A winner of a story with enchanting illustrations by a master.

THE CHRISTMAS BOOT

A poor and lonely woman finds a black boot in the snow, which leads to magical transformations just before Christmas.

Hannah Greyweather leads a solitary, hardscrabble life in her mountain cabin. When she tries on the newfound boot, it immediately changes shape to fit her foot perfectly. When she wishes for the boot’s mate, it mysteriously appears the next morning, followed by a pair of red mittens. Hannah then wishes for a feather bed, fine food, and a fancy house, all of which magically appear without explanation. But when a white-bearded man in a red suit comes looking for his missing boot, all the magical developments disappear. The unnamed visitor provides Hannah with new boots, mittens, and a puppy for companionship before he departs into the night sky with his sleigh and reindeer. The original story flows like a folk tale, with a fine blend of dialogue and description. Dramatic tension and humor result from Hannah’s unfamiliarity with Santa, and children will enjoy being in on the identity of the red-suited visitor. Pinkney enhances the strong text with his delightful watercolor illustrations filled with homey details and swirling snowflakes. Both Hannah and Santa have ruddy complexions, and both seem like real people rather than storybook characters. An extra-large trim size, high-quality paper, and a thoughtful design add to the book’s overall appeal.

A winner of a story with enchanting illustrations by a master. (Picture book. 4-7)

Pub Date: Oct. 18, 2016

ISBN: 978-0-8037-4134-8

Page Count: 32

Publisher: Dial Books

Review Posted Online: Aug. 17, 2016

Kirkus Reviews Issue: Sept. 1, 2016

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As ephemeral as a valentine.

LOVE FROM THE CRAYONS

Daywalt and Jeffers’ wandering crayons explore love.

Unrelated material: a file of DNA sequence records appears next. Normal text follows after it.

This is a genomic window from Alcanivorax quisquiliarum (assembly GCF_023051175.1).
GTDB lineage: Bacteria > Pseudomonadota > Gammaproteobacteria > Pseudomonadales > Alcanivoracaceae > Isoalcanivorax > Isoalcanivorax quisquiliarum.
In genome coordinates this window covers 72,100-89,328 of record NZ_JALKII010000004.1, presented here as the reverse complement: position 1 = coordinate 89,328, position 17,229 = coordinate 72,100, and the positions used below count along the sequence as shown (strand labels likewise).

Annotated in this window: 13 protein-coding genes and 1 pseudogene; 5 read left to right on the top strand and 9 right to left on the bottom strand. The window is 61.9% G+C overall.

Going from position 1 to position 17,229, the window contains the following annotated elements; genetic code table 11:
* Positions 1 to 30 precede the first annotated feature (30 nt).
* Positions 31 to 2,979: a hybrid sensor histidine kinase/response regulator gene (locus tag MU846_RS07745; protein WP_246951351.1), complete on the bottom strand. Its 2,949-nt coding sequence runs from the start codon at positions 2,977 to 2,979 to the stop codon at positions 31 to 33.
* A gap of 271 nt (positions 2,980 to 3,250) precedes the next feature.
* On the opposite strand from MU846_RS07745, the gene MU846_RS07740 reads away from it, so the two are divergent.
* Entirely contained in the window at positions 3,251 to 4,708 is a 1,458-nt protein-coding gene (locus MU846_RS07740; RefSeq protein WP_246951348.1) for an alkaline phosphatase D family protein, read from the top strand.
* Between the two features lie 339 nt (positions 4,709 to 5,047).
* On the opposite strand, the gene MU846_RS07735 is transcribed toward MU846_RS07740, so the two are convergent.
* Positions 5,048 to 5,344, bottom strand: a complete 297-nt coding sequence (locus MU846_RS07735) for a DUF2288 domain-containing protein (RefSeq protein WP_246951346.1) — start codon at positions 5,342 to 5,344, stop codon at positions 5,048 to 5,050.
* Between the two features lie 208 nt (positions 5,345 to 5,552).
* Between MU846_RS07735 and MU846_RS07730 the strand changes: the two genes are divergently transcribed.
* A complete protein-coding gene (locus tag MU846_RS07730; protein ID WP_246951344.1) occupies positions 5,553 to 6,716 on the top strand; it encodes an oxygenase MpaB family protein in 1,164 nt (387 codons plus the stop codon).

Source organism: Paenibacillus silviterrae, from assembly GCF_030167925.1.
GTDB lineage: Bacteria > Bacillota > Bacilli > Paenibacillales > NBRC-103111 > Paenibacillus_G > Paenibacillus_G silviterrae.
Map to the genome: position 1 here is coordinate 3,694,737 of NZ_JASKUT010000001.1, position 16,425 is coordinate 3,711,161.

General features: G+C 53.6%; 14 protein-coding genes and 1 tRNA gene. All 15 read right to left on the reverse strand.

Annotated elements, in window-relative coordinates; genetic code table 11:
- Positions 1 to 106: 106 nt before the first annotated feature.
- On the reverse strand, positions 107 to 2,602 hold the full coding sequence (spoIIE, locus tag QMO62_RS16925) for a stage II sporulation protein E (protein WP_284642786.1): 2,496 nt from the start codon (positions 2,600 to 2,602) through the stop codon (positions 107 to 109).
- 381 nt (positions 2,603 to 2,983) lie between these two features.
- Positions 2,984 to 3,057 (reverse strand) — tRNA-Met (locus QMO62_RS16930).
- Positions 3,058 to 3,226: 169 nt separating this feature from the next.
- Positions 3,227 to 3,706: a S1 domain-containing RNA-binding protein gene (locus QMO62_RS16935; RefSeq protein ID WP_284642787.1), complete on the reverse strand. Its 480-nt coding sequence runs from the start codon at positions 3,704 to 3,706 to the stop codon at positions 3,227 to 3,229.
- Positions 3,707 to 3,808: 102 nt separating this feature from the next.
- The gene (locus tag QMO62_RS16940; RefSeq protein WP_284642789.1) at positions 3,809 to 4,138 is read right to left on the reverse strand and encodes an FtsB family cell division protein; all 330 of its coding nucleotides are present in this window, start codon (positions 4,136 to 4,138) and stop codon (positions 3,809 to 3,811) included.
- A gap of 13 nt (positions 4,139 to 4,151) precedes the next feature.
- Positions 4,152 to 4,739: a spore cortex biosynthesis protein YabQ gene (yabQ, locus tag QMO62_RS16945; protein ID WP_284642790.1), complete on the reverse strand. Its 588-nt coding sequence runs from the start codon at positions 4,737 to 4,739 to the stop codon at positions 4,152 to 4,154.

Each double-page spread offers readers a vision of one of the anthropomorphic crayons on the left along with the statement “Love is [color].” The word love is represented by a small heart in the appropriate color. Opposite, childlike crayon drawings explain how that color represents love. So, readers learn, “love is green. / Because love is helpful.” The accompanying crayon drawing depicts two alligators, one holding a recycling bin and the other tossing a plastic cup into it, offering readers two ways of understanding green. Some statements are thought-provoking: “Love is white. / Because sometimes love is hard to see,” reaches beyond the immediate image of a cat’s yellow eyes, pink nose, and black mouth and whiskers, its white face and body indistinguishable from the paper it’s drawn on, to prompt real questions. “Love is brown. / Because sometimes love stinks,” on the other hand, depicted by a brown bear standing next to a brown, squiggly turd, may provoke giggles but is fundamentally a cheap laugh. Some of the color assignments have a distinctly arbitrary feel: Why is purple associated with the imagination and pink with silliness? Fans of The Day the Crayons Quit (2013) hoping for more clever, metaliterary fun will be disappointed by this rather syrupy read.

As ephemeral as a valentine. (Picture book. 4-6)

Pub Date: Dec. 24, 2019

ISBN: 978-1-5247-9268-8

Page Count: 32

Publisher: Penguin Workshop

Review Posted Online: Feb. 2, 2021

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ALWAYS MORE LOVE

An interactive book works to get its titular message across to readers.

The narrator, an anthropomorphic cartoon heart with big eyes and stick arms and legs, is nothing if not exuberant in its attempts, clumsy and cloying as they may be. “I love you so much, / but there’s more in my heart. / How is that possible? / Well, where do I start? // Now move in close, and you will see / just how much you mean to me. // My love is huge—below, above. / As you can tell, there’s always more love!” The page following the instruction to move in shows a close-up of the top of the heart and its eyes, one stick arm pointing skyward, though despite the admonition “you can tell,” readers will glean nothing about love from this picture. À la Hervé Tullet, the book prompts readers to act, but the instructions can sometimes be confusing (see above) and are largely irrelevant to the following spread, supposedly triggered by the suggested actions. The heart, suddenly supplied with a painter’s palette and a beret and surrounded by blobs of color, instructs readers to “Shake the book to see what I can be.” The page turn reveals hearts of all different colors, one rainbow-striped, and then different shapes. Most troublingly, the heart, who is clearly meant to be a stand-in for loved ones, states, “I’m always here for you,” which for too many children is heartbreakingly not true.

Skip. (Picture book. 4-7)

Pub Date: Jan. 1, 2020

ISBN: 978-1-7282-1376-7

Page Count: 40

Publisher: Sourcebooks Jabberwocky

Review Posted Online: Oct. 13, 2019

Kirkus Reviews Issue: Nov. 1, 2019

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